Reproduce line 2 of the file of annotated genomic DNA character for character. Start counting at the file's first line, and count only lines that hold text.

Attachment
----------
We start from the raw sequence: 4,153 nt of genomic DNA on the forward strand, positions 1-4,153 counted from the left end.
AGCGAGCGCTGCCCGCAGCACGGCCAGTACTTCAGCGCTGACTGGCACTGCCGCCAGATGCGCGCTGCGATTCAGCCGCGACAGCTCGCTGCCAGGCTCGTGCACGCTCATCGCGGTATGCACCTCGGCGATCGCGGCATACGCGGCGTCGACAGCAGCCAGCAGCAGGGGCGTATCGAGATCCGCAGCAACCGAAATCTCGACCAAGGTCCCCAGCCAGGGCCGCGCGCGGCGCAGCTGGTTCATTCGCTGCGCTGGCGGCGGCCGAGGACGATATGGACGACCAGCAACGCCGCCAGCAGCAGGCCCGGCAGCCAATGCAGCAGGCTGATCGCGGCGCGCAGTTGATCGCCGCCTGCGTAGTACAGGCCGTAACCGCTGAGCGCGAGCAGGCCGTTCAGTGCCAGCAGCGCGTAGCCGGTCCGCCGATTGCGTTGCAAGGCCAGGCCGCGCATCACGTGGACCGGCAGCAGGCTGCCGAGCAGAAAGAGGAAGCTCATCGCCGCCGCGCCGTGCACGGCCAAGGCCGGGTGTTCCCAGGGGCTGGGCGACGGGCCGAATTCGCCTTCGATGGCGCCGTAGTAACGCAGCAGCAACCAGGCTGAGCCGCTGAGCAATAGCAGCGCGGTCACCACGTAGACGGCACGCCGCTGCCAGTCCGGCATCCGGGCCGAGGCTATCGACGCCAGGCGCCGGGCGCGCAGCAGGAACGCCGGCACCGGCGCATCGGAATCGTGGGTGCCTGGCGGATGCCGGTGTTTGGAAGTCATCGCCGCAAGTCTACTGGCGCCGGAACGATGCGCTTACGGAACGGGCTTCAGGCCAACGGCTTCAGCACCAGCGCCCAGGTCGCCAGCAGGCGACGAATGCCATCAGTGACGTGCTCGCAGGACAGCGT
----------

AGCGAGCGCTGCCCGCAGCACGGCCAGTACTTCAGCGCTGACTGGCACTGCCGCCAGATGCGCGCTGCGATTCAGCCGCGACAGCTCGCTGCCAGGCTCGTGCACGCTCATCGCGGTATGCACCTCGGCGATCGCGGCATACGCGGCGTCGACAGCAGCCAGCAGCAGGGGCGTATCGAGATCCGCAGCAACCGAAATCTCGACCAAGGTCCCCAGCCAGGGCCGCGCGCGGCGCAGCTGGTTCATTCGCTGCGCTGGCGGCGGCCGAGGACGATATGGACGACCAGCAACGCCGCCAGCAGCAGGCCCGGCAGCCAATGCAGCAGGCTGATCGCGGCGCGCAGTTGATCGCCGCCTGCGTAGTACAGGCCGTAACCGCTGAGCGCGAGCAGGCCGTTCAGTGCCAGCAGCGCGTAGCCGGTCCGCCGATTGCGTTGCAAGGCCAGGCCGCGCATCACGTGGACCGGCAGCAGGCTGCCGAGCAGAAAGAGGAAGCTCATCGCCGCCGCGCCGTGCACGGCCAAGGCCGGGTGTTCCCAGGGGCTGGGCGACGGGCCGAATTCGCCTTCGATGGCGCCGTAGTAACGCAGCAGCAACCAGGCTGAGCCGCTGAGCAATAGCAGCGCGGTCACCACGTAGACGGCACGCCGCTGCCAGTCCGGCATCCGGGCCGAGGCTATCGACGCCAGGCGCCGGGCGCGCAGCAGGAACGCCGGCACCGGCGCATCGGAATCGTGGGTGCCTGGCGGATGCCGGTGTTTGGAAGTCATCGCCGCAAGTCTACTGGCGCCGGAACGATGCGCTTACGGAACGGGCTTCAGGCCAACGGCTTCAGCACCAGCGCCCAGGTCGCCAGCAGGCGACGAATGCCATCAGTGACGTGCTCGCAGGACAGCGT